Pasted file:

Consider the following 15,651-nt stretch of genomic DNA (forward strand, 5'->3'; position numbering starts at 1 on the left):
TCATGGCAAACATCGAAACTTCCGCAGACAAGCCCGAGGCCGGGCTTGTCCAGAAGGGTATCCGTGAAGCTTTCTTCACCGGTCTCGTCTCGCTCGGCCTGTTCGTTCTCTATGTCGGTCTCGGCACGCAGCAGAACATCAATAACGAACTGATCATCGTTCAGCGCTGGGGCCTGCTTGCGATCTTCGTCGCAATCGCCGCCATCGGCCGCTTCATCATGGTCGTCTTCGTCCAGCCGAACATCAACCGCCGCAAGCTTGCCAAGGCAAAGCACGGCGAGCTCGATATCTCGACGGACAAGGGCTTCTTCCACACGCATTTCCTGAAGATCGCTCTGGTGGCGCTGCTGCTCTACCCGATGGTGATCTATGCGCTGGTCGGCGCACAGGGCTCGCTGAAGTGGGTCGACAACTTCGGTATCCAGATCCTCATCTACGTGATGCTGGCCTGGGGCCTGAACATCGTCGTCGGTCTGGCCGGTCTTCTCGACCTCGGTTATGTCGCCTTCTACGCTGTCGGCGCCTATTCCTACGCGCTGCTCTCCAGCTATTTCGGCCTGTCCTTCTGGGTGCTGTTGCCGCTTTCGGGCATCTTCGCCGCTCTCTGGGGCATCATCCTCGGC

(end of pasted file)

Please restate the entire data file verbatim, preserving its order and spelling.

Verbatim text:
Consider the following 15,651-nt stretch of genomic DNA (forward strand, 5'->3'; position numbering starts at 1 on the left):
TCATGGCAAACATCGAAACTTCCGCAGACAAGCCCGAGGCCGGGCTTGTCCAGAAGGGTATCCGTGAAGCTTTCTTCACCGGTCTCGTCTCGCTCGGCCTGTTCGTTCTCTATGTCGGTCTCGGCACGCAGCAGAACATCAATAACGAACTGATCATCGTTCAGCGCTGGGGCCTGCTTGCGATCTTCGTCGCAATCGCCGCCATCGGCCGCTTCATCATGGTCGTCTTCGTCCAGCCGAACATCAACCGCCGCAAGCTTGCCAAGGCAAAGCACGGCGAGCTCGATATCTCGACGGACAAGGGCTTCTTCCACACGCATTTCCTGAAGATCGCTCTGGTGGCGCTGCTGCTCTACCCGATGGTGATCTATGCGCTGGTCGGCGCACAGGGCTCGCTGAAGTGGGTCGACAACTTCGGTATCCAGATCCTCATCTACGTGATGCTGGCCTGGGGCCTGAACATCGTCGTCGGTCTGGCCGGTCTTCTCGACCTCGGTTATGTCGCCTTCTACGCTGTCGGCGCCTATTCCTACGCGCTGCTCTCCAGCTATTTCGGCCTGTCCTTCTGGGTGCTGTTGCCGCTTTCGGGCATCTTCGCCGCTCTCTGGGGCATCATCCTCGGC